St Louis Cardinals

I’m not sure about the Cardinals.  I love Jordan Walker, Maysn Winn, and Tink Hence.  I believe all three have a chance to be impact players.  Thomas Sagesse will be better than people think, but after that, I’m not sure there is enough for them to be considered a championship-level team two to three years down the road.  Sure, Paul Goldschmidt and Nolan Arendo are still very good, but let’s face it: Goldy will be 37, and Arendo will be 33 next season.  I’m still not sold on Gorman being a star.  It feels like a good team – an 85-win team, but not more.

I know they can dip into free agency, but that has proven a challenge for teams trying to build core pieces with 30+ year-old free agents.

In the end, it all feels a tad light to me.

Prospect Snapshot

  • Top Prospect: Maysn Winn
  • Biggest Mover: Thomas Saggese
  • Biggest Disappointment: Gordon Graceffo
  • Emerging Prospect: Reiner Lopez


1. Masyn Winn (SS)

  • Highest Level:  Majors ETA: 2023 Fantasy Ceiling:  Top 15 SS
  • Tools Summary: He showed more power in Triple-A, but the data upon his promotion to the Majors showed below-average exit velos and launch angles.

The athletic Masyn Winn had a terrific 2023 season in Triple-A, slashing .288/.359/.474 with 18 home runs and 17 stolen bases.  He would have gone 20-20, but the Cardinals promoted him to Majors for a September call-up.  Once he got to St. Louis, he didn’t hit, primarily because he swung at everything.  However, he did make great contact and showed elite speed.  What was disappointing was the lack of high exit velocity.  He averaged an 85.2 MPH exit velo with a 37% hard hit rate and a 7.2-degree launch angle.  All three are well below average and might point to below-average future power.

So, we know there is 20+ stolen base potential, and he should hit.  However, I’m not convinced about the power.  Perhaps the 18 home runs and .474 SLG he showed in Triple-A were enhanced by him playing in the Pacific Coast League.  The ceiling might be more 10-20+, instead of 20-20.


2. Tink Hence (RHP)

  • Highest Level:  Double-A ETA: 2024-25 Fantasy Ceiling:  Top 30 SP or Lockdown Closer
  • Tools Summary: Extremely athletic with an impressive four-pitch mix.

Tink Hence built upon an excellent 2022, splitting his time between High and Double-A.  His control was spotty upon his promotion to Double-A, and he was more homer-prone.  That led to an ugly 5.47 ERA.  The home runs are concerning, given his 6-foot-1 stature.  It’s something that needs to be monitored.

The raw stuff is impressive.  He has a four-pitch mix with a fastball that sits in the mid-90s with a high spin rate.  His secondary pitches show promise, with his curveball having the best chance to grade out as a plus or even a double-plus pitch.

The upside could be substantial, and I have put a number two starter ceiling with the floor of a high-leveraged reliever.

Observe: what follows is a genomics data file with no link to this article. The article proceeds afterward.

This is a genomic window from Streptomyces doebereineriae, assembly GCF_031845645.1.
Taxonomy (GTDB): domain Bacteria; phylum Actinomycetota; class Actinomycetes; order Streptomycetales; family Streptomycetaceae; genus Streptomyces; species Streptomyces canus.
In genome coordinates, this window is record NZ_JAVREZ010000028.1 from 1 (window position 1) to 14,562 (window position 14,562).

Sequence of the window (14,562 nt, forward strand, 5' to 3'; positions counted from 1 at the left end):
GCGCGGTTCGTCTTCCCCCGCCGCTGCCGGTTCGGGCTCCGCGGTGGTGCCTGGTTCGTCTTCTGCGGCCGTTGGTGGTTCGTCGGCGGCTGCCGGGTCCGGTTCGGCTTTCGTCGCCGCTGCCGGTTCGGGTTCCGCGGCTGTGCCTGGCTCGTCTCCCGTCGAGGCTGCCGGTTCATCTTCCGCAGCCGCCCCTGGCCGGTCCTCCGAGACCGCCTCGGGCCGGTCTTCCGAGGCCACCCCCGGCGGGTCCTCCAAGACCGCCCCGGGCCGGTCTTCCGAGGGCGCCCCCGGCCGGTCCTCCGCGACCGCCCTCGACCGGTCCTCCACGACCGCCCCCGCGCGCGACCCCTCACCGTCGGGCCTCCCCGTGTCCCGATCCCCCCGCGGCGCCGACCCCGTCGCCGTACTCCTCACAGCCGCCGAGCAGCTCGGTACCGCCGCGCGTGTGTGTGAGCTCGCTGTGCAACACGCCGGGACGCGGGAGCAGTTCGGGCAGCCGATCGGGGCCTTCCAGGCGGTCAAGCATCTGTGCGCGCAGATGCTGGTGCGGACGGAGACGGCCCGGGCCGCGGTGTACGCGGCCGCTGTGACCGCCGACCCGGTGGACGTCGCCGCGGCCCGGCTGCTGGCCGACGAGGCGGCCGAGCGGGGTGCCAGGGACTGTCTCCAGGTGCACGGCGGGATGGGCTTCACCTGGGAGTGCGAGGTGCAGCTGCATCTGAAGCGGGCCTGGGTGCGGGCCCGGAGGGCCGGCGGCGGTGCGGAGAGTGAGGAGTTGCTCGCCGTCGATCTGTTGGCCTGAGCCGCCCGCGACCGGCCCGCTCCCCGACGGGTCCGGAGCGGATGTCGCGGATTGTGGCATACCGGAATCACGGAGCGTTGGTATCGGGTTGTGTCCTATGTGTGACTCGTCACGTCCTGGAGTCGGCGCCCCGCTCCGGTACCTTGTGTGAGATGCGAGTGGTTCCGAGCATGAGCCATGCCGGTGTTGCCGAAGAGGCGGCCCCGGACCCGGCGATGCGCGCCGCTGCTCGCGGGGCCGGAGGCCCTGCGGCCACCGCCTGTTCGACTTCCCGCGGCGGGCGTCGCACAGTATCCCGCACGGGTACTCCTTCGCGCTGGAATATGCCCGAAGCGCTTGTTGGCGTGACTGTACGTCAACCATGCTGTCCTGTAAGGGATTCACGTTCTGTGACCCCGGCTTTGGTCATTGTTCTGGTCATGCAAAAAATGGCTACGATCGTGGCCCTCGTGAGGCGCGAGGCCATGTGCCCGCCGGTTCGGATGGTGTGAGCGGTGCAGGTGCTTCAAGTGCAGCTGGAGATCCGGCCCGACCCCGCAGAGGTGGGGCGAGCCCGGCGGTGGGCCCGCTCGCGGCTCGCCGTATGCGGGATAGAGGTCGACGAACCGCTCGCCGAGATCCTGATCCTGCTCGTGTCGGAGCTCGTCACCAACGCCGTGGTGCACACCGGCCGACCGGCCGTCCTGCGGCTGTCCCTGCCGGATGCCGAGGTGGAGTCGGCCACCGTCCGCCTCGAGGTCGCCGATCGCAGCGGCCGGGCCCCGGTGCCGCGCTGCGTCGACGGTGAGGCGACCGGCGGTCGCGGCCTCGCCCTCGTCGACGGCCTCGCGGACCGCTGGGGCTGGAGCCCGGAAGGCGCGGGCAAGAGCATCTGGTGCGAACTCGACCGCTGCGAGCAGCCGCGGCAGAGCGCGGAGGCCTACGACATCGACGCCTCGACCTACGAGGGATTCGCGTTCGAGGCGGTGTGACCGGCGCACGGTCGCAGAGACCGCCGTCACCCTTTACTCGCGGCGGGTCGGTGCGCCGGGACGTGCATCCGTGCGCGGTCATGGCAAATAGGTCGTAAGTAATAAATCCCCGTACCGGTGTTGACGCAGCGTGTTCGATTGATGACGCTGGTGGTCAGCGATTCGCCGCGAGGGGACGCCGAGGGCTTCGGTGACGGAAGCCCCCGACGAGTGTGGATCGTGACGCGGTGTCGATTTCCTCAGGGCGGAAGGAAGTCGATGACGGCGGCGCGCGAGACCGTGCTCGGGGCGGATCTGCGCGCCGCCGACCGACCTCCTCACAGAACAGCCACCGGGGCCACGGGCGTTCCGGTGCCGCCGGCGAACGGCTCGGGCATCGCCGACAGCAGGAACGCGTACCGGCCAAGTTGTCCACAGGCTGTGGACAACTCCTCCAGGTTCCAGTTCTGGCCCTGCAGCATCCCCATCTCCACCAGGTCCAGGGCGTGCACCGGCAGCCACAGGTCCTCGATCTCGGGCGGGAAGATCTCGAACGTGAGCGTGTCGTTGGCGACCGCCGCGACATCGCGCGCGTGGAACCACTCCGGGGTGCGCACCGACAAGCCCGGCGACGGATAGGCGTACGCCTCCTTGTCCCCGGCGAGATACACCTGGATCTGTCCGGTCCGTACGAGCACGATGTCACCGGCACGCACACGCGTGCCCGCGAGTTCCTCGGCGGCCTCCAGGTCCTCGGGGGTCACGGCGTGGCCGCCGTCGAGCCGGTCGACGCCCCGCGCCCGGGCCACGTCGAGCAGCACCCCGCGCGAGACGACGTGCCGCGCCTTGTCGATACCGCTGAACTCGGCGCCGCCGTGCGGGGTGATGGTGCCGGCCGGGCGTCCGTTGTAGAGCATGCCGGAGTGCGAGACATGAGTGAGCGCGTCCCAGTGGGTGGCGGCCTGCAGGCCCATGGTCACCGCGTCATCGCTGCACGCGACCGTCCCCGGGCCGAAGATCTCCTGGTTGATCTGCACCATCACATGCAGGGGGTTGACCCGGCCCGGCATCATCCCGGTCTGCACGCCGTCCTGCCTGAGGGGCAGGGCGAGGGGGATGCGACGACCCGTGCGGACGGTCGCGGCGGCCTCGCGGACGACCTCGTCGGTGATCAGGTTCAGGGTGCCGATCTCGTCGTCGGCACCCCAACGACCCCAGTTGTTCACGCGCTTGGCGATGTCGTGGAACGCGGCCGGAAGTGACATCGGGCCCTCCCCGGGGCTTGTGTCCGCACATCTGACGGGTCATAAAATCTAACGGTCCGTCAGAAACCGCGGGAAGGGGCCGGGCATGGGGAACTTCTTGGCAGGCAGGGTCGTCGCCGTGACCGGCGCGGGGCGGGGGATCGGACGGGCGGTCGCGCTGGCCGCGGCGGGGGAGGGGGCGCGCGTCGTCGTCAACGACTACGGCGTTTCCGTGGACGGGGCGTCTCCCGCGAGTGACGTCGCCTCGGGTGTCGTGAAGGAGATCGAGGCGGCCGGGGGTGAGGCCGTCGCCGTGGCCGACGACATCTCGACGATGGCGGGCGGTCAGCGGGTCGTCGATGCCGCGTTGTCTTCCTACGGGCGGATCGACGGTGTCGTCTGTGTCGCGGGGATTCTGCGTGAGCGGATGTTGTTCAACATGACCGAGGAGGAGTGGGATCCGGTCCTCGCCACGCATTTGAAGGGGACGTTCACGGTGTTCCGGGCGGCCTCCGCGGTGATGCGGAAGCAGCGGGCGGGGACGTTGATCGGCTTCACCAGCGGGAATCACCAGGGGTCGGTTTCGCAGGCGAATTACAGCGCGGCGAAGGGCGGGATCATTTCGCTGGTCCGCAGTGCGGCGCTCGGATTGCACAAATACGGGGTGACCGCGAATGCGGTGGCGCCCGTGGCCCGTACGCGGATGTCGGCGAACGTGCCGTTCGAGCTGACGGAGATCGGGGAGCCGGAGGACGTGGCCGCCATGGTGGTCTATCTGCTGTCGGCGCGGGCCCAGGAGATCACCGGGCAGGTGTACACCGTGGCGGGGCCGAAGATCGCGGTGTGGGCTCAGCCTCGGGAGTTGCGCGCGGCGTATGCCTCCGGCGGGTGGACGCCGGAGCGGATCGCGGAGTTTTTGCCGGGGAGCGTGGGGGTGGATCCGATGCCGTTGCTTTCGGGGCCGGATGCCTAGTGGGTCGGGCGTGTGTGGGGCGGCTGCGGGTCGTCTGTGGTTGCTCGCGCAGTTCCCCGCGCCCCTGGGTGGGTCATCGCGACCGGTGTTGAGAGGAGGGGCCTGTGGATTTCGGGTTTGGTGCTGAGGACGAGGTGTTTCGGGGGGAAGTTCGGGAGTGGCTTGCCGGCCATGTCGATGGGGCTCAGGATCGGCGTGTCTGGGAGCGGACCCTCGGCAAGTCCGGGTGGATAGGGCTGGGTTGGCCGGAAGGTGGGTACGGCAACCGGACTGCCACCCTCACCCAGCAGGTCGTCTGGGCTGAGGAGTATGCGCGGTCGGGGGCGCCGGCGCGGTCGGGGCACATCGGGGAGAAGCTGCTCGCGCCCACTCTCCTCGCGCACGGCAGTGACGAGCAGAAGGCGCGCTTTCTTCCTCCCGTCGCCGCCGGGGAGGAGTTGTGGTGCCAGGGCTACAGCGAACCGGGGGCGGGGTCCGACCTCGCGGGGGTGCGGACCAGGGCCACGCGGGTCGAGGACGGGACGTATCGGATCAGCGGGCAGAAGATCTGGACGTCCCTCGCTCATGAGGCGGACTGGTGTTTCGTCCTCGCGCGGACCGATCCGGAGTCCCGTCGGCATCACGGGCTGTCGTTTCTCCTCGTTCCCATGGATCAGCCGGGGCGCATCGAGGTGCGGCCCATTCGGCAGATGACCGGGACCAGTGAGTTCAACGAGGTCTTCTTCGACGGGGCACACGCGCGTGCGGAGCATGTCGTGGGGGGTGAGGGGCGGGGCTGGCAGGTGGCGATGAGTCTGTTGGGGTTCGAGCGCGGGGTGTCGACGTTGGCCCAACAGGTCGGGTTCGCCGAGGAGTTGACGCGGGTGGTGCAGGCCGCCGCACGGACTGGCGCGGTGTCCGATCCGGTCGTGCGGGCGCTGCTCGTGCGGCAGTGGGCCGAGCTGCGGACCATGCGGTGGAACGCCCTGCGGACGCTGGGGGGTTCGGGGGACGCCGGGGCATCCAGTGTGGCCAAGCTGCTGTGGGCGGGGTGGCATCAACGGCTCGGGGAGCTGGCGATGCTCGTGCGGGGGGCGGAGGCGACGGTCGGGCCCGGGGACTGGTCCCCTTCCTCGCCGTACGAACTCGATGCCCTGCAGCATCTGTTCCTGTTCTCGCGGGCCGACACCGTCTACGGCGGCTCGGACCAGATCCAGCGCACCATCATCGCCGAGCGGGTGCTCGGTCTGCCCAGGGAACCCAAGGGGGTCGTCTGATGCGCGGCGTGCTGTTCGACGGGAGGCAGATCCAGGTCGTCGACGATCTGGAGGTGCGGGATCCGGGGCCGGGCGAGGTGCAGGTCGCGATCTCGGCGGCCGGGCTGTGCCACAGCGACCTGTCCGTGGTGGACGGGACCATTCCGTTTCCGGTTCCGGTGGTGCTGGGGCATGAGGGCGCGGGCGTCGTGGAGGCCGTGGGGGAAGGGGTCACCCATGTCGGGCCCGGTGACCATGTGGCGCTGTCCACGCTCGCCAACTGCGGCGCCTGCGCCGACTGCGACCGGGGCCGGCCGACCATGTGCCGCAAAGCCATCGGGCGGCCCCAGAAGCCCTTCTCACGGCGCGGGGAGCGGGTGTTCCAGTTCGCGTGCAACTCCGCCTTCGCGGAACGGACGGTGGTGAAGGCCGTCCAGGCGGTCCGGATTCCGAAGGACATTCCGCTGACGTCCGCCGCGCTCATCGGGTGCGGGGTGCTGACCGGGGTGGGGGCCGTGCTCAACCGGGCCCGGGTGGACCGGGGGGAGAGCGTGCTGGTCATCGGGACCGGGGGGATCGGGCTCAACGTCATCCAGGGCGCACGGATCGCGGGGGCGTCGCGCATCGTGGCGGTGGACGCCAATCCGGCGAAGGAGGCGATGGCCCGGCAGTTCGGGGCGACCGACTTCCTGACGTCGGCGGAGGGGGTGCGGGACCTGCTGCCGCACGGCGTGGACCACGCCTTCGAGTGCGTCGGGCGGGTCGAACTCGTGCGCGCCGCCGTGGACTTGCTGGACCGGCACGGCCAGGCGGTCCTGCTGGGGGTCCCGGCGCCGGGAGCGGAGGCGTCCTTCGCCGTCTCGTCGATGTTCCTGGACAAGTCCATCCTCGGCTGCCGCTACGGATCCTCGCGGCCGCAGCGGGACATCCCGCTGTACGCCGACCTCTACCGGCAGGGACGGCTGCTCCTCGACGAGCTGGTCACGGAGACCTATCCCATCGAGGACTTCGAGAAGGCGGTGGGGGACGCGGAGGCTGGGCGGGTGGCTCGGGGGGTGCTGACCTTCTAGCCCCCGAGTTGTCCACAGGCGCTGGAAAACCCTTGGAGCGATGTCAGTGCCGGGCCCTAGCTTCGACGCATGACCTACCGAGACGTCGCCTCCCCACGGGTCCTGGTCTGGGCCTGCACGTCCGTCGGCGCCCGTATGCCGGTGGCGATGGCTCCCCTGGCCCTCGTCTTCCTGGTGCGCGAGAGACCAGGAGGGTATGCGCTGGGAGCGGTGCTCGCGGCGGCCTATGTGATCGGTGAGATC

3. Thomas Saggese (2B/3B)

  • Highest Level:  Triple-A ETA: 2024 Fantasy Ceiling: Top 15 2B
  • Tools Summary: He continued his contact improvements from 2022, and when you combine that with a bit of speed and power, he’s an intriguing player.

Thomas Saggese was drafted in the last round (fifth round) of that weird 2020 draft, and after a difficult debut season in 2021, he showed contact improvement in 2022 that carried over to 2023.

He did it by becoming more aggressive at the plate, which hurt his walk rate.  However, over time, I believe he’ll walk more, and if he can keep his strikeouts in check, there’s enough speed and power in the bat to give him the upside of a Top 15-second baseman on a fantasy team.  I don’t believe he will be a star, but players like Saggese can make a difference.


4. Victor Scott II (OF)

  • Highest Level:  Double-A ETA: 2025 Fantasy Ceiling: Wide range.  Top 45 OF if he gets full-time playing time or an extra bat if he doesn’t.
  • Tools Summary: His carrying tool is his 80-grade speed.  He could be a significant asset to your fantasy team in the right situation.

Victor Scott was drafted in the fifth round in 2022 and has already made his way to Double-A.  His carrying tool is his 80-grade speed and excellent defensive skills.  He controls the strike zone well, striking out at less than the league average with a solid walk rate.  That’s four above-average skills, but unfortunately, it also comes with 40-grade power.  He might be more than a “speed only” player, but the power will likely be more doubles than over-the-fence power.  He could be a significant asset to your fantasy team in the right situation.


5. Chase Davis (OF, #21)

  • Highest Level:  Low-A ETA: 2026-27 Fantasy Ceiling: Top 45 OF
  • Tools Summary: If the improved strikeout rate he showed in college carries forward, there is 20 home run pop and a handful of stolen bases.